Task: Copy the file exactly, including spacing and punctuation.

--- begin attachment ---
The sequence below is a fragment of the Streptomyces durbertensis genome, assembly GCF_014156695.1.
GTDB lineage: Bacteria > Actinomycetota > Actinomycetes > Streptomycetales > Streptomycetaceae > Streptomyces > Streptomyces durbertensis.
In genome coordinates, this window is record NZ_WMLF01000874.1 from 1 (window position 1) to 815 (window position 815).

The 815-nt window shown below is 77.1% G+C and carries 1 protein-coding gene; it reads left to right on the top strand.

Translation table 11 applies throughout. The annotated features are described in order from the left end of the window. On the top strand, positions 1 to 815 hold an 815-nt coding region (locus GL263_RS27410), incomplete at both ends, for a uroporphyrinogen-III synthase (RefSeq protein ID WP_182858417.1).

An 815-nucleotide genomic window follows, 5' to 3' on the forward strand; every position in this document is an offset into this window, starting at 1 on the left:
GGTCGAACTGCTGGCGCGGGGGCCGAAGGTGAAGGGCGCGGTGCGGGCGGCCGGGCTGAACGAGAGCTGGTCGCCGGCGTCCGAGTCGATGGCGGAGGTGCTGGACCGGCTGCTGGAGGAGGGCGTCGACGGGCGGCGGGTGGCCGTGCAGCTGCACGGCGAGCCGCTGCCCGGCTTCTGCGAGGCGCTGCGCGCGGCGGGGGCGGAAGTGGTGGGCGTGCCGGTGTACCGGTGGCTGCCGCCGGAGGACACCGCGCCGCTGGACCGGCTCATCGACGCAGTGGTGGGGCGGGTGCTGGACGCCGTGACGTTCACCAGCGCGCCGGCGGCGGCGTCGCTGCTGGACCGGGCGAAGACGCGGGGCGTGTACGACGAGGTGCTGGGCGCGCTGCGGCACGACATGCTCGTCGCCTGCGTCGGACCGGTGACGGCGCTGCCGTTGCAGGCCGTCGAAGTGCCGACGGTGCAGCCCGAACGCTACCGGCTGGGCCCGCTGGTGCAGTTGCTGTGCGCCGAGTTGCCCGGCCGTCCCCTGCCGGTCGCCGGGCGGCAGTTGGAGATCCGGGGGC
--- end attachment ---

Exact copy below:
The sequence below is a fragment of the Streptomyces durbertensis genome, assembly GCF_014156695.1.
GTDB lineage: Bacteria > Actinomycetota > Actinomycetes > Streptomycetales > Streptomycetaceae > Streptomyces > Streptomyces durbertensis.
In genome coordinates, this window is record NZ_WMLF01000874.1 from 1 (window position 1) to 815 (window position 815).

The 815-nt window shown below is 77.1% G+C and carries 1 protein-coding gene; it reads left to right on the top strand.

Translation table 11 applies throughout. The annotated features are described in order from the left end of the window. On the top strand, positions 1 to 815 hold an 815-nt coding region (locus GL263_RS27410), incomplete at both ends, for a uroporphyrinogen-III synthase (RefSeq protein ID WP_182858417.1).

An 815-nucleotide genomic window follows, 5' to 3' on the forward strand; every position in this document is an offset into this window, starting at 1 on the left:
GGTCGAACTGCTGGCGCGGGGGCCGAAGGTGAAGGGCGCGGTGCGGGCGGCCGGGCTGAACGAGAGCTGGTCGCCGGCGTCCGAGTCGATGGCGGAGGTGCTGGACCGGCTGCTGGAGGAGGGCGTCGACGGGCGGCGGGTGGCCGTGCAGCTGCACGGCGAGCCGCTGCCCGGCTTCTGCGAGGCGCTGCGCGCGGCGGGGGCGGAAGTGGTGGGCGTGCCGGTGTACCGGTGGCTGCCGCCGGAGGACACCGCGCCGCTGGACCGGCTCATCGACGCAGTGGTGGGGCGGGTGCTGGACGCCGTGACGTTCACCAGCGCGCCGGCGGCGGCGTCGCTGCTGGACCGGGCGAAGACGCGGGGCGTGTACGACGAGGTGCTGGGCGCGCTGCGGCACGACATGCTCGTCGCCTGCGTCGGACCGGTGACGGCGCTGCCGTTGCAGGCCGTCGAAGTGCCGACGGTGCAGCCCGAACGCTACCGGCTGGGCCCGCTGGTGCAGTTGCTGTGCGCCGAGTTGCCCGGCCGTCCCCTGCCGGTCGCCGGGCGGCAGTTGGAGATCCGGGGGC